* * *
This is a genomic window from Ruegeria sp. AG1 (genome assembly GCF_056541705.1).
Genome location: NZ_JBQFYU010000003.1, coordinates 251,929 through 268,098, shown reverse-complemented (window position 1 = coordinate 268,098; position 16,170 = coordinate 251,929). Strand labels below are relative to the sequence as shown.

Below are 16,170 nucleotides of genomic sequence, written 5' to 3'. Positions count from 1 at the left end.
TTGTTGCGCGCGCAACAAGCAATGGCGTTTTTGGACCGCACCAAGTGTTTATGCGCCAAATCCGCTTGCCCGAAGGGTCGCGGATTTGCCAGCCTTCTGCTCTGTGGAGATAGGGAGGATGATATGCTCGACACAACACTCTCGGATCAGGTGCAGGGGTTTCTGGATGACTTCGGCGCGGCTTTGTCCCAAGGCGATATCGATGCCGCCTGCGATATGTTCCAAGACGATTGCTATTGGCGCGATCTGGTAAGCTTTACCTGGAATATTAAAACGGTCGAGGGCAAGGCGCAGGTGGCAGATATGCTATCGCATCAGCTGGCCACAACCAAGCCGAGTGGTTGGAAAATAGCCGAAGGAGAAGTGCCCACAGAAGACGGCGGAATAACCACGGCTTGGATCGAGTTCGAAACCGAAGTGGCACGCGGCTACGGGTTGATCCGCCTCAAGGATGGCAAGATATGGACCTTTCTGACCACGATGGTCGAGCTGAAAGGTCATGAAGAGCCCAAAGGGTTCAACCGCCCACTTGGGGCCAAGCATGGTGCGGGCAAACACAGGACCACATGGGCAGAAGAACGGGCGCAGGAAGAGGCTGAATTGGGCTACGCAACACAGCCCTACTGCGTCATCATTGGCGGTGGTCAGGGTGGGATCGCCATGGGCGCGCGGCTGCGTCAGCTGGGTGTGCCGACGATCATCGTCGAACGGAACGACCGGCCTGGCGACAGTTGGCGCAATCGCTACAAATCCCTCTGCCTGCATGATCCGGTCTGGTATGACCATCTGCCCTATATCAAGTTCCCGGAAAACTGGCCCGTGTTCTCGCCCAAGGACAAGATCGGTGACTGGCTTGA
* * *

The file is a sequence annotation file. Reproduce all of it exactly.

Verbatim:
This is a genomic window from Ruegeria sp. AG1 (genome assembly GCF_056541705.1).
Genome location: NZ_JBQFYU010000003.1, coordinates 251,929 through 268,098, shown reverse-complemented (window position 1 = coordinate 268,098; position 16,170 = coordinate 251,929). Strand labels below are relative to the sequence as shown.

Below are 16,170 nucleotides of genomic sequence, written 5' to 3'. Positions count from 1 at the left end.
TTGTTGCGCGCGCAACAAGCAATGGCGTTTTTGGACCGCACCAAGTGTTTATGCGCCAAATCCGCTTGCCCGAAGGGTCGCGGATTTGCCAGCCTTCTGCTCTGTGGAGATAGGGAGGATGATATGCTCGACACAACACTCTCGGATCAGGTGCAGGGGTTTCTGGATGACTTCGGCGCGGCTTTGTCCCAAGGCGATATCGATGCCGCCTGCGATATGTTCCAAGACGATTGCTATTGGCGCGATCTGGTAAGCTTTACCTGGAATATTAAAACGGTCGAGGGCAAGGCGCAGGTGGCAGATATGCTATCGCATCAGCTGGCCACAACCAAGCCGAGTGGTTGGAAAATAGCCGAAGGAGAAGTGCCCACAGAAGACGGCGGAATAACCACGGCTTGGATCGAGTTCGAAACCGAAGTGGCACGCGGCTACGGGTTGATCCGCCTCAAGGATGGCAAGATATGGACCTTTCTGACCACGATGGTCGAGCTGAAAGGTCATGAAGAGCCCAAAGGGTTCAACCGCCCACTTGGGGCCAAGCATGGTGCGGGCAAACACAGGACCACATGGGCAGAAGAACGGGCGCAGGAAGAGGCTGAATTGGGCTACGCAACACAGCCCTACTGCGTCATCATTGGCGGTGGTCAGGGTGGGATCGCCATGGGCGCGCGGCTGCGTCAGCTGGGTGTGCCGACGATCATCGTCGAACGGAACGACCGGCCTGGCGACAGTTGGCGCAATCGCTACAAATCCCTCTGCCTGCATGATCCGGTCTGGTATGACCATCTGCCCTATATCAAGTTCCCGGAAAACTGGCCCGTGTTCTCGCCCAAGGACAAGATCGGTGACTGGCTTGA